"Very busy. Begin with medication. That’s very important. Then going around and saying good morning to all of them. Some of them, yell out my name because they know my footstep I don’t even get to the bedroom" she said.
Her alarm goes off at 3 a.m. so she can arrive by 5 a.m.
"I get up every morning to be here just to help them, assist them in every way possible. They deserve it," she said.
She has dedicated more than three decades to the Adapt Community Network, formerly UCP of NYC.
And for Smith, this is not a job. It’s a passion.
"Dana is my first. But well there have been many that came through the years you know? And if you don’t mind me dropping in this soft little word: my babies," she said.
Dana came here 13 years ago.
From the moment each person arrives, Smith makes sure they feel at home.
“We feel so strongly about their living conditions," and that they feel at home aways from their parents and family.
Pointing to framed photos in Dana's room, Smith says, "That's her father — and that's her father's parents — that's her grandparents," she said.
“We just surround them with pictures so they never forget. So they’ll always feel like home," Smith told PIX11's Tamsen Fadal.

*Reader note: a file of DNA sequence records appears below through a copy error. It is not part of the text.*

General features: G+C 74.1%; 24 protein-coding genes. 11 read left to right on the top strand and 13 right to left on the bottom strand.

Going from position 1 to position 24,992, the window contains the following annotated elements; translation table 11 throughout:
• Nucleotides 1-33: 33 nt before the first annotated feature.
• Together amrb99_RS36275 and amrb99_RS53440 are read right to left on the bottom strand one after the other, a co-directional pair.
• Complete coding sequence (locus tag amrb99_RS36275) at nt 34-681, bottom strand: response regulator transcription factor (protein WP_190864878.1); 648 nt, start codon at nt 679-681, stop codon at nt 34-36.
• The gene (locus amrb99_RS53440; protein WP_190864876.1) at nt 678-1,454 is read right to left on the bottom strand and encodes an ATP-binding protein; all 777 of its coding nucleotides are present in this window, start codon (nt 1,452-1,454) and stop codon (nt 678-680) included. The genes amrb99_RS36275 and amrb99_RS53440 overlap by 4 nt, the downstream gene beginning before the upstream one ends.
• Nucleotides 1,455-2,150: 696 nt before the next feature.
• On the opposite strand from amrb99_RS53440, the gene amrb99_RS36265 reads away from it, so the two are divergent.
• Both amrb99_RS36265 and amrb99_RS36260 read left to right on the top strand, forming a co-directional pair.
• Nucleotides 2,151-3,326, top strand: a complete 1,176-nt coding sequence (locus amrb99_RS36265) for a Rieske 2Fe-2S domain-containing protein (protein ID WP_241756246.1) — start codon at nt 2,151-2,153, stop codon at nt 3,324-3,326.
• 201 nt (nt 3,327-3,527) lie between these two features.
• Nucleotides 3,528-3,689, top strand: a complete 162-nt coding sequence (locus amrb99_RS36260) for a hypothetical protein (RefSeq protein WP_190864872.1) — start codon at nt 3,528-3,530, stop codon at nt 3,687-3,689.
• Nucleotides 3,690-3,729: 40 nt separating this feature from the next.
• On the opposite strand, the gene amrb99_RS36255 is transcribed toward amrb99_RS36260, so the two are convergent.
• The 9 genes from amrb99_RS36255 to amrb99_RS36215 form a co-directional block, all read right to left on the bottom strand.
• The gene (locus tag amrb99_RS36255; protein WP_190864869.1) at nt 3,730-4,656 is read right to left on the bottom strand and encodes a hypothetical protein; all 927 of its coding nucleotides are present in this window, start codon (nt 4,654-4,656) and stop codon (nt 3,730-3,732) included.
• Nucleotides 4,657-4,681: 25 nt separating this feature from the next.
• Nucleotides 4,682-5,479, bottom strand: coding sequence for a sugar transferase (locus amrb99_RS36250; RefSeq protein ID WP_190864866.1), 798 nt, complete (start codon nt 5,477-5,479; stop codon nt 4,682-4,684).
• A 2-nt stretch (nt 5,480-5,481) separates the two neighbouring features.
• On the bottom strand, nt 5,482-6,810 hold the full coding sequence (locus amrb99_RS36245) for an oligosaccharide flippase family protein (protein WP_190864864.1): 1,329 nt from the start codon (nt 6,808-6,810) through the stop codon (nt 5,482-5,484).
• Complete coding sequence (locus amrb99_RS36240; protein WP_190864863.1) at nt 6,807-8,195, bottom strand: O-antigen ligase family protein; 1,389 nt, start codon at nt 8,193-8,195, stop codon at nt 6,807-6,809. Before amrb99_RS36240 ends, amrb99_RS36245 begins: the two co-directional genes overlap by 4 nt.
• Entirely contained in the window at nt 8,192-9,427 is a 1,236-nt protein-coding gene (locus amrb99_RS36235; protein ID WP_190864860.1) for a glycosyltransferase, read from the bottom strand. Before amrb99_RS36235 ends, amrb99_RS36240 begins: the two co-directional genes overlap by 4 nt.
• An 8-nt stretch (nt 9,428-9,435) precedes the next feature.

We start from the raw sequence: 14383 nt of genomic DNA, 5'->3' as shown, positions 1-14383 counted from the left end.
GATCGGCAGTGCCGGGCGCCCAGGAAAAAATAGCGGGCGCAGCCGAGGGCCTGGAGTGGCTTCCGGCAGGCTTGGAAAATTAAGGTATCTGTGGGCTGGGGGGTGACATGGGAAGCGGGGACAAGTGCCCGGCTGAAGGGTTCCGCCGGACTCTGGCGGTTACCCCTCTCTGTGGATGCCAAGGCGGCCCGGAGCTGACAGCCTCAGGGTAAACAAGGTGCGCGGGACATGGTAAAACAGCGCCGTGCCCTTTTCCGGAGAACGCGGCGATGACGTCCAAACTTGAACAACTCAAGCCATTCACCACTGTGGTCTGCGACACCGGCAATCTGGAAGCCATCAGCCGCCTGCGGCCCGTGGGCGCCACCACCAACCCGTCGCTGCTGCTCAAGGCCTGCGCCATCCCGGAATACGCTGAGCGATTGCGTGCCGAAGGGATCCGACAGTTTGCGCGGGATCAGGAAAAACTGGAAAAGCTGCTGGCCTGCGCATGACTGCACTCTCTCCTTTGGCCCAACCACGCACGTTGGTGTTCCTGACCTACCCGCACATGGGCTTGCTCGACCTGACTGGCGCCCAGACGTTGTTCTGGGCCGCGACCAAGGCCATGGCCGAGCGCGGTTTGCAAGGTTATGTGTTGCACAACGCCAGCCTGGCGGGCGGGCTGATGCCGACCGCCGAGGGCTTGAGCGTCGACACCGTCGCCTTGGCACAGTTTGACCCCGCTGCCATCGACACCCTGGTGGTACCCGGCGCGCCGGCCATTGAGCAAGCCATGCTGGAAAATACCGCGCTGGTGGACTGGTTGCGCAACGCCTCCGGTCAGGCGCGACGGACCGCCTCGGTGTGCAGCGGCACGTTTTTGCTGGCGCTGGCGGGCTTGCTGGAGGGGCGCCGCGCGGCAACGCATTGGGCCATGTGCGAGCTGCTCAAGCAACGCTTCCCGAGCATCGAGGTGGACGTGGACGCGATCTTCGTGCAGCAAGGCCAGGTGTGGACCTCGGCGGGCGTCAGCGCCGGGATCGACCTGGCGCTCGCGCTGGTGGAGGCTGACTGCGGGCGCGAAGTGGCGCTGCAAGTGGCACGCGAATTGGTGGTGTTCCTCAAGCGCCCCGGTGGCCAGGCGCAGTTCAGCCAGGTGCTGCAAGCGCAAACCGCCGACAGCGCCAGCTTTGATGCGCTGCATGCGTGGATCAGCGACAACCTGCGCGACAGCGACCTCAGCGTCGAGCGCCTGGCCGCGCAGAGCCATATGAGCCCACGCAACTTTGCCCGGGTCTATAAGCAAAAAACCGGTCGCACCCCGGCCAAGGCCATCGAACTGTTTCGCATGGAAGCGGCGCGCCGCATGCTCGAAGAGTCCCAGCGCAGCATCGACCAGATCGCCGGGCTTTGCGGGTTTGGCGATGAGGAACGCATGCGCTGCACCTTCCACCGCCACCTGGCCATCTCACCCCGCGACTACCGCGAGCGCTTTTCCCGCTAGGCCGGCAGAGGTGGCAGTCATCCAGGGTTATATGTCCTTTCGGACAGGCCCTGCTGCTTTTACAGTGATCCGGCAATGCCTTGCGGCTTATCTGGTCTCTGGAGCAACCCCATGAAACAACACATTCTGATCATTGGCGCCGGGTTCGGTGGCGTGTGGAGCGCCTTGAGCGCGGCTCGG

While she personifies what a direct service professional does to help people living with disabilities, she says she gets so much more in return.
"I have individuals where just them moving their arms will probably tell me what they want. Took a lot of years to learn that. I thank God for that gift," she said.
For people who work with her, Smith is the gift.
"She’s very sweet and very caring and that’s why she’s here. Because she really helps the individuals strive in life,” said Queen Davis, a resident.
It's a job that over the years has become a labor of love.
She was holding back tears, tears of pride. There's also love and respect in those tears. And hope that each day she is making a change in people's lives.
“Well I helped. I didn’t make [the change]. I helped to contribute to the changes," she said.